Victims? No. Banks and financial institutions got into their mess (and now our mess) by not minding the store. They chose to ignore long-standing rules of risk management, quality credit expectations in loan-making, and oversight of the financial products being created and the line people making these products. All using other people’s money. Their attention was on the quantity of sale numbers, not the quality of those numbers. The result is no different than irresponsible Chinese milk product manufacturers or peanut producers in Georgia. No pleas of victimhood allowed. (Note: they executed the milk producers in China.)

A good public relations move by the President? Absolutely. It was easy to do because it was right to do. And the American people know it is right. Given that virtually NO CEO has stepped forward and acknowledged, “I blew it” and taken responsibility for his/her mismanagement, then someone has to try to force that acknowledgement onto the desks of executives. That there is responsibility to be taken for your actions, and consequences for the failure of that responsibility. It is a message seemingly lost on a significant number of executives and Boards of major corporations. American common sense knows better.

Is $500K an appropriate salary for an executive of a $50B+ corporation? No, assuming that company is making a profit from that $50B! But there are two larger issues that this limitation really brings forth:

1) Executive pay has been and should be the province of the company’s Board of directors. But this principle has been effectively undermined because Boards’ pay decisions and their ultimate financial impact are typically hidden from the public and the stockholders. And many Board members all come from the same pool, members of the same big club who all think the same and look out for each other. I support you here if you support me there. Where are all the stockholders in all this voting who might rightly say that $5-10 million is a pretty adequate style of living; salary above that is eating into my stock dividend, thank you. Any greater compensation should be based on long-term company success, not short-term accounting games played while the CEO is in charge.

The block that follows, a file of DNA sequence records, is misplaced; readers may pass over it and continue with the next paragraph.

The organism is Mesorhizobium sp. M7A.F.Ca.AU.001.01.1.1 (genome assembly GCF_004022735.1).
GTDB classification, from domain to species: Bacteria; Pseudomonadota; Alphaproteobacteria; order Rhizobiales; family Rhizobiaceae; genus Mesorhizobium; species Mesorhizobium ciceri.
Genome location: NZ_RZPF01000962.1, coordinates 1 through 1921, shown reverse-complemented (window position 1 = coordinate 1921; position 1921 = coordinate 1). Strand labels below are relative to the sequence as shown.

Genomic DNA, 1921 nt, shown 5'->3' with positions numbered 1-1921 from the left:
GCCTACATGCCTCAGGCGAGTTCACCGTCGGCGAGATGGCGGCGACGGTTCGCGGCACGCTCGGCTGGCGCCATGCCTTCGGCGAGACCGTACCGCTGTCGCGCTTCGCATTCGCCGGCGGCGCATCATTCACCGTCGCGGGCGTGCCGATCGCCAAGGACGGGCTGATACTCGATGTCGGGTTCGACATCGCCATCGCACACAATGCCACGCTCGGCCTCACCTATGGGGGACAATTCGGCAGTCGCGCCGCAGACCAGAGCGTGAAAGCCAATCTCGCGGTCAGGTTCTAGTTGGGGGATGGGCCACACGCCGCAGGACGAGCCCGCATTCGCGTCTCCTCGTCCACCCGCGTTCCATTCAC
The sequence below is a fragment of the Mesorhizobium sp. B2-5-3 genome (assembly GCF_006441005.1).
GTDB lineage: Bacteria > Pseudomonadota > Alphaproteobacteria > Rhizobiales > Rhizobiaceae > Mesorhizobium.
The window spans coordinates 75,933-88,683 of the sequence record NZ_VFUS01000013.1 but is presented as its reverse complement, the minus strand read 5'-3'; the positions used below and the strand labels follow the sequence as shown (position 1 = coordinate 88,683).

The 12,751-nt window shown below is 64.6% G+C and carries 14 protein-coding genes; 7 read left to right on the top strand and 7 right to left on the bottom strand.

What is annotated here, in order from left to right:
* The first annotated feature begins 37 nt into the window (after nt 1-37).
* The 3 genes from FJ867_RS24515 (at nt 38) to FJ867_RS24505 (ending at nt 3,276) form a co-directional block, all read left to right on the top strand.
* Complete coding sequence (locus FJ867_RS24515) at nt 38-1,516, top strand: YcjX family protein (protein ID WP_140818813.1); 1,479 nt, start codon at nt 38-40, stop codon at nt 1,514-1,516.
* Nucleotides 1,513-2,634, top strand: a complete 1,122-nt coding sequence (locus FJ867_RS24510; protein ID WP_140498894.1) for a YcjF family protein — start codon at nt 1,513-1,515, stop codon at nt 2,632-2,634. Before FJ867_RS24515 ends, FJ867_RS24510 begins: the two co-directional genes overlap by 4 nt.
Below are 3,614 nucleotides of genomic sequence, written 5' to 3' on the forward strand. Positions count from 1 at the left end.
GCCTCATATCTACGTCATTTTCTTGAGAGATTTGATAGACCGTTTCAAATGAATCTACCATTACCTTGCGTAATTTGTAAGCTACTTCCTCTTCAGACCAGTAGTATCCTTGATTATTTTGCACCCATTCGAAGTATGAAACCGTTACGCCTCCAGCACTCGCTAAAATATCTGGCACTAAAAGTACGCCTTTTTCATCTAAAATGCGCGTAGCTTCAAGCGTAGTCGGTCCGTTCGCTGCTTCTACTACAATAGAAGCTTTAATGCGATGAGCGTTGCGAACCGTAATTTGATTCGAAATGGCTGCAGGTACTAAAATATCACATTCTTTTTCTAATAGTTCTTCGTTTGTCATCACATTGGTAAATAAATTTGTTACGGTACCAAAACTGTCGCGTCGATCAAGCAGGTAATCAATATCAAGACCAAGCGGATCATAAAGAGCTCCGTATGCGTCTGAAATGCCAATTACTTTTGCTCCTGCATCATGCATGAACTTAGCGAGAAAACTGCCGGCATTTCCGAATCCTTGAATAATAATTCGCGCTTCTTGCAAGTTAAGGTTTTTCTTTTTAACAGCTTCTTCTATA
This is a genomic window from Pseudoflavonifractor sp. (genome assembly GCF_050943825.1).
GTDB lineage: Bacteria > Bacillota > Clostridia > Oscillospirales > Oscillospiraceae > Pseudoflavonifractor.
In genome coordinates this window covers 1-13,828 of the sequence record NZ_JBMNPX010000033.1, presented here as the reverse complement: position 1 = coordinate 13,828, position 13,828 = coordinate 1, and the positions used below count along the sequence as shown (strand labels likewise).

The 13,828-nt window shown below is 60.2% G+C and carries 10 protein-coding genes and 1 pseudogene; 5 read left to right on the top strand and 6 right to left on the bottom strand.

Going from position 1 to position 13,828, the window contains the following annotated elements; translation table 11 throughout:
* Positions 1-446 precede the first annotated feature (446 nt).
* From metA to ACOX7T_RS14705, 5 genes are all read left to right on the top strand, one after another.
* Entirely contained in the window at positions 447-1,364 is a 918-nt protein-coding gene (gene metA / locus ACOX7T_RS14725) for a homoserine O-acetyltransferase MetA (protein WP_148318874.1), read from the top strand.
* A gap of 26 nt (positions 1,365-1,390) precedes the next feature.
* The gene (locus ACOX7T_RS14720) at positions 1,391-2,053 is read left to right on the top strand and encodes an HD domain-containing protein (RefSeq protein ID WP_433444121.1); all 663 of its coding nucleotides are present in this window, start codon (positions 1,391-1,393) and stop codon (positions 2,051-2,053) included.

2) That $500K hopefully will in fact drive out a bunch of people who did not do their jobs, who did not perform to expectations. Apparently too many Boards do not seem capable of exercising this most basic responsibility: holding leaders accountable for performance.

Not all CEOs are created equal. There are different CEO skills needed for different companies at different points in a company’s existence. The startup CEO is a very different animal and skill set from the “steady state” CEO from the visionary “next plateau” CEO. What is needed now in these companies is a turnaround CEO. One who knows how to take a company that is on a downward spiral and reverse and reprioritize itself strategically, focus its efforts on prime activities, and shift its connections to a new sustaining market. This is a specialized skill. $500K and a significant bonus for success will fine with this brand of CEO because it will be the challenge that will be the prime appeal, not the dollars. These people are around. But these are clearly not the people currently running the automobile and financial companies. We need to get this old guard out, those whose time has come and gone, and get the right people in the right job at the right moment.

If a $500K salary cap helps to make that happen, then I am all for it. These are the new guys who will truly deserve the big bucks if they are successful.